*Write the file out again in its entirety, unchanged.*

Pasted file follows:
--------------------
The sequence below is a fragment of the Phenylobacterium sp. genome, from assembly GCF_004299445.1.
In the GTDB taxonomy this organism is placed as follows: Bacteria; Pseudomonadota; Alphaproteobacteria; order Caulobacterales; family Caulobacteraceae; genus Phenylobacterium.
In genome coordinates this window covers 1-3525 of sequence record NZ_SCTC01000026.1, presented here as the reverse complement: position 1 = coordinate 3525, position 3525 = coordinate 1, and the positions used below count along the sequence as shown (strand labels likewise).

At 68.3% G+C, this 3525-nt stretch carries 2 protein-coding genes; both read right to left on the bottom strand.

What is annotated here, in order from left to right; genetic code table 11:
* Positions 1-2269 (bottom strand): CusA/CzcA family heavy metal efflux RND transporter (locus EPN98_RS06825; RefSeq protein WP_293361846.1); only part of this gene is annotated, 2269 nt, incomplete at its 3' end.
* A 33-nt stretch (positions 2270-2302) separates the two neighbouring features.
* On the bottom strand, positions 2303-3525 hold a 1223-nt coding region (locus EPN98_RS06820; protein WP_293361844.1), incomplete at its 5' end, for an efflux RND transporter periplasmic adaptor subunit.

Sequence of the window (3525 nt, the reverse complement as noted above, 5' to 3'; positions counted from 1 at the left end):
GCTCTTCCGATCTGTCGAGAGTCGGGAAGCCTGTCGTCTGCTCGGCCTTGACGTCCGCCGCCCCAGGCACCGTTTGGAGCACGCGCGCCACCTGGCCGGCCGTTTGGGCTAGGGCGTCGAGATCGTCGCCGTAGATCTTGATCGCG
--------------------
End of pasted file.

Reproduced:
The sequence below is a fragment of the Phenylobacterium sp. genome, from assembly GCF_004299445.1.
In the GTDB taxonomy this organism is placed as follows: Bacteria; Pseudomonadota; Alphaproteobacteria; order Caulobacterales; family Caulobacteraceae; genus Phenylobacterium.
In genome coordinates this window covers 1-3525 of sequence record NZ_SCTC01000026.1, presented here as the reverse complement: position 1 = coordinate 3525, position 3525 = coordinate 1, and the positions used below count along the sequence as shown (strand labels likewise).

At 68.3% G+C, this 3525-nt stretch carries 2 protein-coding genes; both read right to left on the bottom strand.

What is annotated here, in order from left to right; genetic code table 11:
* Positions 1-2269 (bottom strand): CusA/CzcA family heavy metal efflux RND transporter (locus EPN98_RS06825; RefSeq protein WP_293361846.1); only part of this gene is annotated, 2269 nt, incomplete at its 3' end.
* A 33-nt stretch (positions 2270-2302) separates the two neighbouring features.
* On the bottom strand, positions 2303-3525 hold a 1223-nt coding region (locus EPN98_RS06820; protein WP_293361844.1), incomplete at its 5' end, for an efflux RND transporter periplasmic adaptor subunit.

Sequence of the window (3525 nt, the reverse complement as noted above, 5' to 3'; positions counted from 1 at the left end):
GCTCTTCCGATCTGTCGAGAGTCGGGAAGCCTGTCGTCTGCTCGGCCTTGACGTCCGCCGCCCCAGGCACCGTTTGGAGCACGCGCGCCACCTGGCCGGCCGTTTGGGCTAGGGCGTCGAGATCGTCGCCGTAGATCTTGATCGCG